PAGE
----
5 Things To Consider Before You Write An Epic Fantasy

5 Things To Consider Before You Write An Epic Fantasy

Writers Write is your top writing resource. In this post, we discuss five things to consider before you write an epic fantasy.

One Goal To Rule Them All

An epic fantasy is always cool. I love books with multiple plot lines and lots of characters and maps and new worlds and languages. But these aren’t easy to write. When I have to teach someone who wants to write one of these the first thing I do is give them a hug. And then I give them a stern talking to. Because there are a few things you have to keep in mind.

Top Tip: Learn how to write fantasy. Buy The Fantasy Workbook

Five Things To Consider Before You Write An Epic Fantasy

1. Keep it simple:

Think of one goal. It is hard enough keeping multiple storylines going, but if you give them the same goal you’ll make it easier for yourself. Consider these titles and their goals:
  1. Lord of the Rings: They all want the Ring.
  2. Game of Thrones: They all want the Iron Throne.
  3. Harry Potter: They have to defeat Voldemort When you consider the scope of these stories the goal seems almost too simple, but that is where the strength lies.

2. How do you know if you have too many storylines?

In an epic fantasy, you should plot each storyline as if it is the main storyline. It’ll be a litmus test to help you decide if that storyline is strong enough. If you get stuck with a storyline you might not have enough for that particular part of the story. You might find that some of the storylines are too repetitive or too similar. Work hard to make them unique.

3. World building is tricky…

This is truly make or break for fantasy. The world you create must be integral to the storyline. It must be complete. The setting must be part of the plot. The societal structure, the language, the mode of transportation, all of these must be inseparable. Could Harry Potter have taken place anywhere but at Hogwarts? Where else would Gandalf have been at home, but in Middle-earth?

4. The more, the merrier

Creating a lot of characters can be fun, but the more people you add the more work you make for yourself. Write full biographies for all the major characters. Use the tropes that work for you. Make sure they all have a goal that is the same or in keeping with the main story goal. And make sure they aren’t all the same. Carbon copies are boring.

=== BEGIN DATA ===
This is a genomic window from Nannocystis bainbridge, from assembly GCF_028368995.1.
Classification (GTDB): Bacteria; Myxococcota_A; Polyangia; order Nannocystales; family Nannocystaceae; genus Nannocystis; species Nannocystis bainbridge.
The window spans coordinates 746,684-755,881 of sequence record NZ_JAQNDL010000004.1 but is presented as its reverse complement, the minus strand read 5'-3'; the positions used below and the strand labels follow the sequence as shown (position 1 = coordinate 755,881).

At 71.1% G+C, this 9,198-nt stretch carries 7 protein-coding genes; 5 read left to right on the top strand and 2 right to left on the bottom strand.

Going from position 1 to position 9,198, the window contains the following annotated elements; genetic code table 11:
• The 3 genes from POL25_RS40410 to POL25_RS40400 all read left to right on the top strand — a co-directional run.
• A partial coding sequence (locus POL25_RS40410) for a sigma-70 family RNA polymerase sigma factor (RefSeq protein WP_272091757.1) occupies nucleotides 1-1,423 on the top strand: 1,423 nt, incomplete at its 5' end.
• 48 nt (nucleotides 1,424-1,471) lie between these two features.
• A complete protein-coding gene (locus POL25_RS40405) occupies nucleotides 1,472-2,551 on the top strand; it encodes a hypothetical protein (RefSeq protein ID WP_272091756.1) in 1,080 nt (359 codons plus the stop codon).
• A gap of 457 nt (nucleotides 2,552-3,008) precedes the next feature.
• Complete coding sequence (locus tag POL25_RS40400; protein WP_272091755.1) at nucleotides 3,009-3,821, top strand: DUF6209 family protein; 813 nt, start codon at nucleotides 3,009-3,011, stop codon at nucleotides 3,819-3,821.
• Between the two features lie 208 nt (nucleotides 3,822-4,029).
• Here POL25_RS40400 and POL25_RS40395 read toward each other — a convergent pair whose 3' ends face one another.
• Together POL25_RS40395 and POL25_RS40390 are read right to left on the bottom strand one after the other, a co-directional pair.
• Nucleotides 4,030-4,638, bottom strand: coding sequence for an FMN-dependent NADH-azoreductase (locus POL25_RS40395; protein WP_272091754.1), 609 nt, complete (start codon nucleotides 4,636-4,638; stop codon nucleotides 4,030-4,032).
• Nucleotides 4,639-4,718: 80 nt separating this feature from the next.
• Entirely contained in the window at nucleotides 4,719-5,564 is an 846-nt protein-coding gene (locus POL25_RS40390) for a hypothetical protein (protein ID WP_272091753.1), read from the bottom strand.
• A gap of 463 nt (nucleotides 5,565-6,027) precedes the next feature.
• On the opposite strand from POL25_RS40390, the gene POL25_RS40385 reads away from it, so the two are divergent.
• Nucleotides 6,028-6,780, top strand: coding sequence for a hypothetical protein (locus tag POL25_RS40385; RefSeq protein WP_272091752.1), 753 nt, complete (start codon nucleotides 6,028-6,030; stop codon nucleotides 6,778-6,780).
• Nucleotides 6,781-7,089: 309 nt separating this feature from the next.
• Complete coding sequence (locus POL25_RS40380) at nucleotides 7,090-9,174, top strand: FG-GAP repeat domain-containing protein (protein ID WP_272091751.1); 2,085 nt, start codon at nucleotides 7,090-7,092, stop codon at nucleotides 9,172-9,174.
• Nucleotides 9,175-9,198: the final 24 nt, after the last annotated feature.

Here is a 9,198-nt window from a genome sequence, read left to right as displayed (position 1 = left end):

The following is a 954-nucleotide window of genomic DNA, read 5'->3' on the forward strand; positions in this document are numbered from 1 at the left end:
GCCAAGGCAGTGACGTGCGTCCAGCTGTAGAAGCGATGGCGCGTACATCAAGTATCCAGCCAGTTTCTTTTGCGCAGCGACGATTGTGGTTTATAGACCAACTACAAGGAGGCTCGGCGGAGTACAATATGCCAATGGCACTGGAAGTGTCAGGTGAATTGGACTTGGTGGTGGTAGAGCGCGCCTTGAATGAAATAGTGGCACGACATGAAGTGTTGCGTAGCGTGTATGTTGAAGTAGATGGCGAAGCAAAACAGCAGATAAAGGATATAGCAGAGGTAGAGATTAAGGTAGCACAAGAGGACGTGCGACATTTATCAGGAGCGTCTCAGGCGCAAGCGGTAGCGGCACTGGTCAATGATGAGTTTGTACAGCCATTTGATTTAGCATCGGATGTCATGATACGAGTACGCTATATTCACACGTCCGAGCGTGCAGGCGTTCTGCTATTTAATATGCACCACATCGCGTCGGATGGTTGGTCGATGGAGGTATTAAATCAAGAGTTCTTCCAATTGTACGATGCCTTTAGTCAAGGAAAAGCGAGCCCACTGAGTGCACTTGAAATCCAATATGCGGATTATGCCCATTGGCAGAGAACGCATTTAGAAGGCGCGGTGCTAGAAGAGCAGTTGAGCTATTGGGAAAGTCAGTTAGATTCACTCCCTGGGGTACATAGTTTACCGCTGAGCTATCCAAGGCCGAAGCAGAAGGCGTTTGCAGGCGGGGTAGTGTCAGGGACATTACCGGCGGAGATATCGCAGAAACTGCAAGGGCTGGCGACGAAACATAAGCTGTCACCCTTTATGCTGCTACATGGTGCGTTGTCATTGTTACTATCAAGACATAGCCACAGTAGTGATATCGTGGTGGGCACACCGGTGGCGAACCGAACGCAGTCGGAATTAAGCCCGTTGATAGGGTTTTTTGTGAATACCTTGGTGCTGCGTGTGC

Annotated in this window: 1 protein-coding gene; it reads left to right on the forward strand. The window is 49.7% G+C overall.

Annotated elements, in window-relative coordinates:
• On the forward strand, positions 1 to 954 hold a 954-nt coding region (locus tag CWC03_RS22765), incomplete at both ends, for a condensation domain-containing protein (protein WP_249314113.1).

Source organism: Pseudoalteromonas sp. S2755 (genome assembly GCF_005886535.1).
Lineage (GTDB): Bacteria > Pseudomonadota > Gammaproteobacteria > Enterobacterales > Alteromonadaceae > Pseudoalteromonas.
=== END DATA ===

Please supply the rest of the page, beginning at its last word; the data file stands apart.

5. Be kind to your reader

Creating worlds and languages means you have to rename almost everything. Sometimes we get a little carried away and mess around with vowels and create odd sounding names, and that is awesome. But keep in mind you will have to type this weird concoction of letters several times and your reader will have to read and hopefully be able to pronounce the names. Tolkien and Martin make us work hard with odd, similar sounding names. Be gentle with us, because…

Must-Read: The 4 Pillars Of Fantasy

Readers and their reading habits have changed

When I think of my favourite fantasy titles I have to think back, way back. That’s right, they are old. Like I read-them-in-high-school old. If you look at the pages the text tends to be dense, with little dialogue and lots of description. Although this is a characteristic of this genre (and older books in general) I’d warn you to keep in mind that younger readers have different reading habits.

Today we want more white space. Shorter paragraphs, more dialogue, and lots of action, aka, show, don’t tell. There are many reasons for this, but primarily we have less time to read, we are used to shorter, more condensed writing. Yes, blame the internet.

Writing an epic fantasy is awesome. Have fun and build a beautiful world. Happy writing.

Top Tip: Learn how to write fantasy. Buy The Fantasy Workbook

 by Mia Botha

If you enjoyed this post, you will love:

  1. NaNoWriMo Calendar – Organise and Conquer!
  2. How Chekhov’s Gun Can Help You With Description
  3. How To Conquer The Dreaded Blank Page

Top Tip: Learn how to write fantasy. Buy The Fantasy Workbook

Posted on: 21st October 2015

3 thoughts on “5 Things To Consider Before You Write An Epic Fantasy”

  1. This article was good up to the last two sentences of #5 and the last section “Readers and their reading habits have changed” I am an Epic Fantasy writer and I have polled readers and writers in this category in areas where there are large numbers of both. The readers range in age from YA to elderly and typically more in the elderly – the older generation who when young cut their teeth on epic fantasy. None prefer the added white space, the loss of descriptions, or the loss of creative words as you suggest. That’s what makes an Epic Fantasy – Epic. Younger readers hooked on the Internet perhaps could benefit from weaning off the internet and get hooked on old fashioned reading. Meanwhile, there is a healthy market for the same old fashioned Epic Fantasy and those of us who write them will continue to do so despite your recommendations.

Comments are closed.